Even if you have glasses (the type you put on your face, not the kind you drink out of), you still visit your eye doctor annually, right? Because your eyes change over time. Nothing in your body is fixed, not your eyes and not, it turns out, your ears either. That’s why, much like your eyes, it’s crucial to keep having your ears assessed even after you’ve purchased a nice pair of hearing aids.
Unfortunately, many people miss those regular check-ups. Maybe a trip to their doctor is taking a back seat to enjoying life. Or maybe, work has been particularly difficult this year. Or maybe, you’ve just been so satisfied with your hearing aids that you haven’t felt the need to go back in. That’s a good thing, right?
Getting your hearing examined
Let’s use Daphne as our imaginary stand-in. For quite a while, Daphne has noted some warning signs with her hearing. She keeps turning the TV up. She has problems understanding discussions at after-work happy hours in loud restaurants. And because she likes to take care of herself, and she’s smart, she schedules a hearing test.
After having her hearing checked, Daphne does everything she is supposed to: she gets fitted for new hearing aids and has them properly calibrated, and then gets back to her regular routine.
Issue solved? Well, maybe not completely. It’s fantastic that Daphne went in for a hearing exam and caught her hearing problems early. But for most individuals with hearing impairment, even a minor one, follow-up care becomes almost more vital in the long run. Daphne would be doing herself a favor by keeping regular appointments. However, one study revealed that only about 33% of senior citizens with hearing aids get routine check-ups so Daphne isn’t alone.
If you already have hearing aids, why do you need regular hearing exams?
Okay, remember our glasses metaphor? Just because Daphne uses hearing aids now doesn’t mean her hearing will become static and stop changing. It’s essential to adjust the hearing aids to deal with those changes. Any hearing changes can be identified early with regular monitoring.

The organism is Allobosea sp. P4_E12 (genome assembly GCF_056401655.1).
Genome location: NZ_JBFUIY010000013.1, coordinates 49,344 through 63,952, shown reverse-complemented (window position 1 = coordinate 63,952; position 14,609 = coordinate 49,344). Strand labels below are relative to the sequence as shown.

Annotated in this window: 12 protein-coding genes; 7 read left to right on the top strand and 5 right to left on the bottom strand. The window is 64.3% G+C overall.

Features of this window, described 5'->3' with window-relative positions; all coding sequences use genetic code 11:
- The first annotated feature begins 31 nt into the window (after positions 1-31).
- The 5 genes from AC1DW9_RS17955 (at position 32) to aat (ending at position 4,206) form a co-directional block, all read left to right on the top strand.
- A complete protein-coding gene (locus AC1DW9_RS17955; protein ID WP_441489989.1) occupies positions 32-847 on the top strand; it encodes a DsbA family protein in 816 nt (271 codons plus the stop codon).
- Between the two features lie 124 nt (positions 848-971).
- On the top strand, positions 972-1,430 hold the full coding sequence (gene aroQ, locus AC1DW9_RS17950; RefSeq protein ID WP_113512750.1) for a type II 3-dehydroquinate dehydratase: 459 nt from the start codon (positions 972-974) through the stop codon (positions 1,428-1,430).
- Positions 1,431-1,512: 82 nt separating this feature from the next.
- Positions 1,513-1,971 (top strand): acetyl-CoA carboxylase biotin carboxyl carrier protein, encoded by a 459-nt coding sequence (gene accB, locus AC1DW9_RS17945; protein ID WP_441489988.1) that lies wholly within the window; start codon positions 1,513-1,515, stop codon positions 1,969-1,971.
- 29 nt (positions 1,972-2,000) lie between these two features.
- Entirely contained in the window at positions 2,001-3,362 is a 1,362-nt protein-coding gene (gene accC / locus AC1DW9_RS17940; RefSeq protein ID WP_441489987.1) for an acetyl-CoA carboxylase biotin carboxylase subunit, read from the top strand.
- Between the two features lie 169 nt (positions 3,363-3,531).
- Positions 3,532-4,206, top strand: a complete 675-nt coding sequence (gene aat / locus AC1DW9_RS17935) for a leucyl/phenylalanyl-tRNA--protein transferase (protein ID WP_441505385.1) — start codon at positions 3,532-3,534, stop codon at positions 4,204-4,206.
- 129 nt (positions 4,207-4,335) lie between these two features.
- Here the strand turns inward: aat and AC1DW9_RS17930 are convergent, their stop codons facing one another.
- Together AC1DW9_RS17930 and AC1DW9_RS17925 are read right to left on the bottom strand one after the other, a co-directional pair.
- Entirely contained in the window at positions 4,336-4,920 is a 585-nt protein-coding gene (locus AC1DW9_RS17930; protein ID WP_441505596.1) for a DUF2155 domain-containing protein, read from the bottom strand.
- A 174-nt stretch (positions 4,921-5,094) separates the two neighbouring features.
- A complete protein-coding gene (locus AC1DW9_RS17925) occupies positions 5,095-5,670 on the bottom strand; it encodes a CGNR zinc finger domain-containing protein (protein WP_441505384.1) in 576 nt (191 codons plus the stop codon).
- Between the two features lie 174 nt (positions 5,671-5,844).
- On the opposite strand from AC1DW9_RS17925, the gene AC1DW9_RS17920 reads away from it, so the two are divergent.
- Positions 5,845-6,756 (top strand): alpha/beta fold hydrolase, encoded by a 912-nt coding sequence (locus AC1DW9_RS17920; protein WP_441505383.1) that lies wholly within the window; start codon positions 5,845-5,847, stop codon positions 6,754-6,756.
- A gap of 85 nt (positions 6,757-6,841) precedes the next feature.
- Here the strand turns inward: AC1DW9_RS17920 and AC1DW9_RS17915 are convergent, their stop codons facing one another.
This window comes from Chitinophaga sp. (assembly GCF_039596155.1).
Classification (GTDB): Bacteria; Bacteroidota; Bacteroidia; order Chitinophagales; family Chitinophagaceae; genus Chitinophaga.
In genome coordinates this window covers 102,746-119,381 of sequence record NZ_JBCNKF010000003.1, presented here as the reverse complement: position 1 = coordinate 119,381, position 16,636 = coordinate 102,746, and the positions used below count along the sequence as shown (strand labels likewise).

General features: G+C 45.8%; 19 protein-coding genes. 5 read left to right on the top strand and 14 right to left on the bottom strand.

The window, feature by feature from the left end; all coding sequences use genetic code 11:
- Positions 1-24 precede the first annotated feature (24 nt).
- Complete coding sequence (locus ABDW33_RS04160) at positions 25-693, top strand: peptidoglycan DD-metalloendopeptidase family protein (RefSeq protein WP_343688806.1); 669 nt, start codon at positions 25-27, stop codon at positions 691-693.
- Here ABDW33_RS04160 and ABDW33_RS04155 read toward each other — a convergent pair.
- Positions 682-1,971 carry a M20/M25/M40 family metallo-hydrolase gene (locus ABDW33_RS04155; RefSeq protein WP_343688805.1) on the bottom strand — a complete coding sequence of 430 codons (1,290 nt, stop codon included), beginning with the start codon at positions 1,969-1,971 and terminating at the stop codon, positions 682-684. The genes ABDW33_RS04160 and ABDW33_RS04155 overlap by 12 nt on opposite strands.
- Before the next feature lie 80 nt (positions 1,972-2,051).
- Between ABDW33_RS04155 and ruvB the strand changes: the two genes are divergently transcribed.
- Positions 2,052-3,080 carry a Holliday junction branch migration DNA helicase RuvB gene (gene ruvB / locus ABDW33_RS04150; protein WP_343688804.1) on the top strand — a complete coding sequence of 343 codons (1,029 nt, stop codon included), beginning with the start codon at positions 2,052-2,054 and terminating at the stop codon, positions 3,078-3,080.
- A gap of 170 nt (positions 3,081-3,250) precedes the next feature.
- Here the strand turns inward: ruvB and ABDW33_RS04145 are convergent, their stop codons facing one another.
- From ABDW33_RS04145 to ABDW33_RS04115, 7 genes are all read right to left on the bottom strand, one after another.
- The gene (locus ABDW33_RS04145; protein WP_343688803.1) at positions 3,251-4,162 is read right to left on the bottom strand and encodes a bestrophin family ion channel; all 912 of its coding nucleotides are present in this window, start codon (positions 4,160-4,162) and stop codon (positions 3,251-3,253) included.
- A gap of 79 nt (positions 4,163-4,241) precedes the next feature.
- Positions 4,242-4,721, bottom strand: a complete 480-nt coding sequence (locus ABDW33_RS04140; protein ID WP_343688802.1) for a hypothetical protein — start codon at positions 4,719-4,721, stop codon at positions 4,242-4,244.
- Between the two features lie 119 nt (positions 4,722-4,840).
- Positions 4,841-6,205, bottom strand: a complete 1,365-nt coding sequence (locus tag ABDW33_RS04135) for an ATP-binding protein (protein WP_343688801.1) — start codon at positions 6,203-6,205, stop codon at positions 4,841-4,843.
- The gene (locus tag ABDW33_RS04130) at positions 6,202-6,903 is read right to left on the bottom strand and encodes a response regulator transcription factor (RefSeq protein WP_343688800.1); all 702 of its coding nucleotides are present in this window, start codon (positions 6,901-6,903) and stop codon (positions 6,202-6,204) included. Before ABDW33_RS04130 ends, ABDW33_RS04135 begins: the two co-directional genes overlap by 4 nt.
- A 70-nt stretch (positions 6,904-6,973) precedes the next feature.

And there are other benefits to getting routine hearing exams once you get hearing aids. Here are a few of the most significant reasons:
- Hearing degeneration: Even with a hearing aid, your hearing could keep deteriorating. If this degeneration is slow enough, you most likely won’t notice it’s happening without the help of a hearing test. Hearing loss can often be slowed by properly fine-tuning your hearing aids.
- Your fit may change: Because your hearing is always changing, it’s very possible that the way your hearing aids fit around and in your ears will shift. Making certain your hearing aids continue to fit properly is a big part of your regular exam.
- Hearing aid calibration: Your hearing changes in slight ways, and while your overall hearing may remain stable, these small changes could require you to get regular hearing examinations. Without this calibration, your hearing aids may slowly become less and less reliable.
Dangers and roadblocks
The ultimate challenge here is that sooner or later, the hearing aids Daphne is wearing will quit working the way they’re meant to, so she’ll get frustrated with them and stop wearing them entirely. Over time, hearing loss can be slowed by wearing hearing aids. If you quit wearing them, not only can your hearing diminish faster, you may not notice it right away.
When it comes to achieving efficient performance of your hearing aids, and optimal hearing, regular hearing assessments are vital. Annual hearing assessments or screenings can help you be sure your hearing aids are working as they should and that your hearing stays protected.